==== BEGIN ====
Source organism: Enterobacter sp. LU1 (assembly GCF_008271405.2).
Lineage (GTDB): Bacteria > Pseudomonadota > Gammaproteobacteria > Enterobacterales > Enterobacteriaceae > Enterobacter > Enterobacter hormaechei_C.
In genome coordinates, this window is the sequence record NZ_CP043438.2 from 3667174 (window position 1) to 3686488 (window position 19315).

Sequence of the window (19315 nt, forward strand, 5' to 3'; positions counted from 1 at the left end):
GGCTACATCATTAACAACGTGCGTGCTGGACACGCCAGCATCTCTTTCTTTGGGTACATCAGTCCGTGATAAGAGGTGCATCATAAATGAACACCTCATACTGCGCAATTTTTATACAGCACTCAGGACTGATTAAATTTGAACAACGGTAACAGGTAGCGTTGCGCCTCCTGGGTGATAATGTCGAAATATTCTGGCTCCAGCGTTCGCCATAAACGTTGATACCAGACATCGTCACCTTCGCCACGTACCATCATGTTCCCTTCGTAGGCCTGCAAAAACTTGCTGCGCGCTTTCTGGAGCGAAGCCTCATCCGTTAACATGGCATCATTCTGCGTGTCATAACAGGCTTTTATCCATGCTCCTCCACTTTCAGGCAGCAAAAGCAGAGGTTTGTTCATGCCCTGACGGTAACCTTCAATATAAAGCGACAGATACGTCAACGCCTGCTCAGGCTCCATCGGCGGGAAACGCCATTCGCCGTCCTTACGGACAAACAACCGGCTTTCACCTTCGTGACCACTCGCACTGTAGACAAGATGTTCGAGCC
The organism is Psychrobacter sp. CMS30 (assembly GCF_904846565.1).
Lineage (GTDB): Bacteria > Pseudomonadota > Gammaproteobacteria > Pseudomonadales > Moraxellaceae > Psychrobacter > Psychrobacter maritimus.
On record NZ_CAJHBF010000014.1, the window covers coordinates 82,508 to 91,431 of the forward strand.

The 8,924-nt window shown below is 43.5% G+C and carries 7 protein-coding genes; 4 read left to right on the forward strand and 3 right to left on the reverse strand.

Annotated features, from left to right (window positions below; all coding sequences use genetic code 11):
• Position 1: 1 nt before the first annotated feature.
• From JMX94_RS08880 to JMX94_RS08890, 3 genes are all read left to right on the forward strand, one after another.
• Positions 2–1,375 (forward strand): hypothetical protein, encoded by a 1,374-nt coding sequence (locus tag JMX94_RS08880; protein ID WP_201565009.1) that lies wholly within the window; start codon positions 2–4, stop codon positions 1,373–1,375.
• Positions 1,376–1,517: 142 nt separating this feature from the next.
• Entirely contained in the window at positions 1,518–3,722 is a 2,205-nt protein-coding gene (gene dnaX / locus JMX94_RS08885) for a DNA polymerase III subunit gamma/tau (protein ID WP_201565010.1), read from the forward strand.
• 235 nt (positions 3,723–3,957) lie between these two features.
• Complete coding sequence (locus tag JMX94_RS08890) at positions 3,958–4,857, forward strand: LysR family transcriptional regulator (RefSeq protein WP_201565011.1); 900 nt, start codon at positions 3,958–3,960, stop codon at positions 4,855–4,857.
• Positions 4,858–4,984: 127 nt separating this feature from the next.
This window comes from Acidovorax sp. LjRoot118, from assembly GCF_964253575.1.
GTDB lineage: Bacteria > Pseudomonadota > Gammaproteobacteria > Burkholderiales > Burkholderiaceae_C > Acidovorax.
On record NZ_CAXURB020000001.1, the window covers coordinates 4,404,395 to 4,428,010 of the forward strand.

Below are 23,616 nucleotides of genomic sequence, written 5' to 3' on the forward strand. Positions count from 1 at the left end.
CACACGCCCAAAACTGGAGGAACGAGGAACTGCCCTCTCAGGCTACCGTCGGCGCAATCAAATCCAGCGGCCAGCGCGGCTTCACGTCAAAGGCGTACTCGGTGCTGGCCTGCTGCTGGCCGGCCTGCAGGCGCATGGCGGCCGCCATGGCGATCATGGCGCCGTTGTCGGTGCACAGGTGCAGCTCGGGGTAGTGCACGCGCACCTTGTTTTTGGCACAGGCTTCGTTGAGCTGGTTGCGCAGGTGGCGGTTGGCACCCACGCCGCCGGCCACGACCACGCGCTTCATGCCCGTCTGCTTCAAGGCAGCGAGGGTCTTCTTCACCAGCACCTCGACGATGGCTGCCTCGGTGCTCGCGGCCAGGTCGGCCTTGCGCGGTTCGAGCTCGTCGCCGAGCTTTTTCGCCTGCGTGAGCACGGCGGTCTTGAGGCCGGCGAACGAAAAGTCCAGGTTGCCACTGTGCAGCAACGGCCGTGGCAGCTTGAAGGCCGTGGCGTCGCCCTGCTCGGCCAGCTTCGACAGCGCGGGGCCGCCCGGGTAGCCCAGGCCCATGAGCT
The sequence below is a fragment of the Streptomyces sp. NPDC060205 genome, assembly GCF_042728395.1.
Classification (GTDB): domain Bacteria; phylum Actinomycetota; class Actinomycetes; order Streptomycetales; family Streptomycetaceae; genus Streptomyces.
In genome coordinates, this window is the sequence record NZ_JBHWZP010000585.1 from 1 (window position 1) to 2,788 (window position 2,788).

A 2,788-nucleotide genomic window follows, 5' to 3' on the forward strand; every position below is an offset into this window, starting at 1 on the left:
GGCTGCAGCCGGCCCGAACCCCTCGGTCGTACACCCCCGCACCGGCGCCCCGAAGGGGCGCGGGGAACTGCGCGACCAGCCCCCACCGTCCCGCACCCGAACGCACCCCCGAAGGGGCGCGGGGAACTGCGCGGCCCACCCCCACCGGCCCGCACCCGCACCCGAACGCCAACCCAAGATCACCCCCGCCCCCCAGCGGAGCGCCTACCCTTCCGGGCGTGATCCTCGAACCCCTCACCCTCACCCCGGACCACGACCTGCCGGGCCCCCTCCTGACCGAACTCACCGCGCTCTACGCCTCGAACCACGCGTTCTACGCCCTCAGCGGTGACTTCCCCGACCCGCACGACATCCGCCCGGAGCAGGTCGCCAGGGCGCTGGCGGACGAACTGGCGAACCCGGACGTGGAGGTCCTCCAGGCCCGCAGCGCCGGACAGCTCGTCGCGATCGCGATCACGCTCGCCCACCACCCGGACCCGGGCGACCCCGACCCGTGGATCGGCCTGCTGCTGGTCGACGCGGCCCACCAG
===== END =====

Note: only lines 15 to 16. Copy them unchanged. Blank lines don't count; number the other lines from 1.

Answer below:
• Entirely contained in the window at positions 1,518–3,722 is a 2,205-nt protein-coding gene (gene dnaX / locus JMX94_RS08885) for a DNA polymerase III subunit gamma/tau (protein ID WP_201565010.1), read from the forward strand.
• 235 nt (positions 3,723–3,957) lie between these two features.